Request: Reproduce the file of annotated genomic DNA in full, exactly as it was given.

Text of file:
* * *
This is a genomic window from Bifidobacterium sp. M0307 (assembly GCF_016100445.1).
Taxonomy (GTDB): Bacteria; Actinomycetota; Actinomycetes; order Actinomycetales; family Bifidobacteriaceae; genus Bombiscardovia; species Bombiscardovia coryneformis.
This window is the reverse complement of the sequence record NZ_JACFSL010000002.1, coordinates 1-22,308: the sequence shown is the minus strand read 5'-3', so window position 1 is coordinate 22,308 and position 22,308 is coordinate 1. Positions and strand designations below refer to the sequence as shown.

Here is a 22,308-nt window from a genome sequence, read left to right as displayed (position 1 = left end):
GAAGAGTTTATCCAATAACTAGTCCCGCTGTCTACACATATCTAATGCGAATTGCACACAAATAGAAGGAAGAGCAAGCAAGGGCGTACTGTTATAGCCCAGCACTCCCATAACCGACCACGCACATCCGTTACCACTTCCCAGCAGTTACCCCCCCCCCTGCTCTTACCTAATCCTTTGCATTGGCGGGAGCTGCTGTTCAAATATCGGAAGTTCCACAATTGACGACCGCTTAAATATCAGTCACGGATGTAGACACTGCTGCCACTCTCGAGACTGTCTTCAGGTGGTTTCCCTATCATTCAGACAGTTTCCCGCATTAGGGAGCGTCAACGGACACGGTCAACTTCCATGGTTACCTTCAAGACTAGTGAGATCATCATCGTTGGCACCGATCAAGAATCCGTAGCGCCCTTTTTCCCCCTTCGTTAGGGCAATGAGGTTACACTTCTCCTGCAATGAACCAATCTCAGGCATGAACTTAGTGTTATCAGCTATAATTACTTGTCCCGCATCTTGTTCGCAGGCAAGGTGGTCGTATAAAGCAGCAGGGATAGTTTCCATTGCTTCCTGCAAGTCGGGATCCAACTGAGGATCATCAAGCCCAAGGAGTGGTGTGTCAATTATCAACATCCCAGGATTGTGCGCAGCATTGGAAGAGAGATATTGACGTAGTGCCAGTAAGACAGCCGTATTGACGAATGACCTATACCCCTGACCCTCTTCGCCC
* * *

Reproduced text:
This is a genomic window from Bifidobacterium sp. M0307 (assembly GCF_016100445.1).
Taxonomy (GTDB): Bacteria; Actinomycetota; Actinomycetes; order Actinomycetales; family Bifidobacteriaceae; genus Bombiscardovia; species Bombiscardovia coryneformis.
This window is the reverse complement of the sequence record NZ_JACFSL010000002.1, coordinates 1-22,308: the sequence shown is the minus strand read 5'-3', so window position 1 is coordinate 22,308 and position 22,308 is coordinate 1. Positions and strand designations below refer to the sequence as shown.

Here is a 22,308-nt window from a genome sequence, read left to right as displayed (position 1 = left end):
GAAGAGTTTATCCAATAACTAGTCCCGCTGTCTACACATATCTAATGCGAATTGCACACAAATAGAAGGAAGAGCAAGCAAGGGCGTACTGTTATAGCCCAGCACTCCCATAACCGACCACGCACATCCGTTACCACTTCCCAGCAGTTACCCCCCCCCCTGCTCTTACCTAATCCTTTGCATTGGCGGGAGCTGCTGTTCAAATATCGGAAGTTCCACAATTGACGACCGCTTAAATATCAGTCACGGATGTAGACACTGCTGCCACTCTCGAGACTGTCTTCAGGTGGTTTCCCTATCATTCAGACAGTTTCCCGCATTAGGGAGCGTCAACGGACACGGTCAACTTCCATGGTTACCTTCAAGACTAGTGAGATCATCATCGTTGGCACCGATCAAGAATCCGTAGCGCCCTTTTTCCCCCTTCGTTAGGGCAATGAGGTTACACTTCTCCTGCAATGAACCAATCTCAGGCATGAACTTAGTGTTATCAGCTATAATTACTTGTCCCGCATCTTGTTCGCAGGCAAGGTGGTCGTATAAAGCAGCAGGGATAGTTTCCATTGCTTCCTGCAAGTCGGGATCCAACTGAGGATCATCAAGCCCAAGGAGTGGTGTGTCAATTATCAACATCCCAGGATTGTGCGCAGCATTGGAAGAGAGATATTGACGTAGTGCCAGTAAGACAGCCGTATTGACGAATGACCTATACCCCTGACCCTCTTCGCCC